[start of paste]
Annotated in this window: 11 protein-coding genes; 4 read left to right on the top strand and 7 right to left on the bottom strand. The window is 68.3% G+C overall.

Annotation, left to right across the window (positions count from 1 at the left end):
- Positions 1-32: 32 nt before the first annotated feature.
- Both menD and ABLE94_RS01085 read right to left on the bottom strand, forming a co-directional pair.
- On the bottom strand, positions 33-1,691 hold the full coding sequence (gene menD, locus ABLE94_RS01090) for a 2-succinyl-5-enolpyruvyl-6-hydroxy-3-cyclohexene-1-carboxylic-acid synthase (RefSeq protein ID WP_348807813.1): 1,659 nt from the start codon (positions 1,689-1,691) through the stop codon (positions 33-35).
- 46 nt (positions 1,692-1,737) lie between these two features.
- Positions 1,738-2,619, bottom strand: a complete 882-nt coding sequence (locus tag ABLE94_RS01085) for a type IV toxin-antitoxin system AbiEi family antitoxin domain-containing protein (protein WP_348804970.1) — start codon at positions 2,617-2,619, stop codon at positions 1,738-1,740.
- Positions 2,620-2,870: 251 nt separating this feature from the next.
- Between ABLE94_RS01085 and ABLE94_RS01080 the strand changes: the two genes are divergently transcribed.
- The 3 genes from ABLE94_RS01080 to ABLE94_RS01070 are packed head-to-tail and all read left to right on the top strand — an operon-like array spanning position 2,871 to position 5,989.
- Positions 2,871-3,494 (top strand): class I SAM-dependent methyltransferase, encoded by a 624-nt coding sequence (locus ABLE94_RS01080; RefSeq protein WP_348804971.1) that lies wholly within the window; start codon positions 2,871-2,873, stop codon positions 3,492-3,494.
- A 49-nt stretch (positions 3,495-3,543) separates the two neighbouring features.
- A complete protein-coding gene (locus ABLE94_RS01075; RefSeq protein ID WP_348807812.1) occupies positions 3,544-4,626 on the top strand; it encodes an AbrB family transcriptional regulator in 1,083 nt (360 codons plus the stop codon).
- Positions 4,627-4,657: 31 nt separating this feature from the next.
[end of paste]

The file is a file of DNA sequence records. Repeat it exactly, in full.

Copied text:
Annotated in this window: 11 protein-coding genes; 4 read left to right on the top strand and 7 right to left on the bottom strand. The window is 68.3% G+C overall.

Annotation, left to right across the window (positions count from 1 at the left end):
- Positions 1-32: 32 nt before the first annotated feature.
- Both menD and ABLE94_RS01085 read right to left on the bottom strand, forming a co-directional pair.
- On the bottom strand, positions 33-1,691 hold the full coding sequence (gene menD, locus ABLE94_RS01090) for a 2-succinyl-5-enolpyruvyl-6-hydroxy-3-cyclohexene-1-carboxylic-acid synthase (RefSeq protein ID WP_348807813.1): 1,659 nt from the start codon (positions 1,689-1,691) through the stop codon (positions 33-35).
- 46 nt (positions 1,692-1,737) lie between these two features.
- Positions 1,738-2,619, bottom strand: a complete 882-nt coding sequence (locus tag ABLE94_RS01085) for a type IV toxin-antitoxin system AbiEi family antitoxin domain-containing protein (protein WP_348804970.1) — start codon at positions 2,617-2,619, stop codon at positions 1,738-1,740.
- Positions 2,620-2,870: 251 nt separating this feature from the next.
- Between ABLE94_RS01085 and ABLE94_RS01080 the strand changes: the two genes are divergently transcribed.
- The 3 genes from ABLE94_RS01080 to ABLE94_RS01070 are packed head-to-tail and all read left to right on the top strand — an operon-like array spanning position 2,871 to position 5,989.
- Positions 2,871-3,494 (top strand): class I SAM-dependent methyltransferase, encoded by a 624-nt coding sequence (locus ABLE94_RS01080; RefSeq protein WP_348804971.1) that lies wholly within the window; start codon positions 2,871-2,873, stop codon positions 3,492-3,494.
- A 49-nt stretch (positions 3,495-3,543) separates the two neighbouring features.
- A complete protein-coding gene (locus ABLE94_RS01075; RefSeq protein ID WP_348807812.1) occupies positions 3,544-4,626 on the top strand; it encodes an AbrB family transcriptional regulator in 1,083 nt (360 codons plus the stop codon).
- Positions 4,627-4,657: 31 nt separating this feature from the next.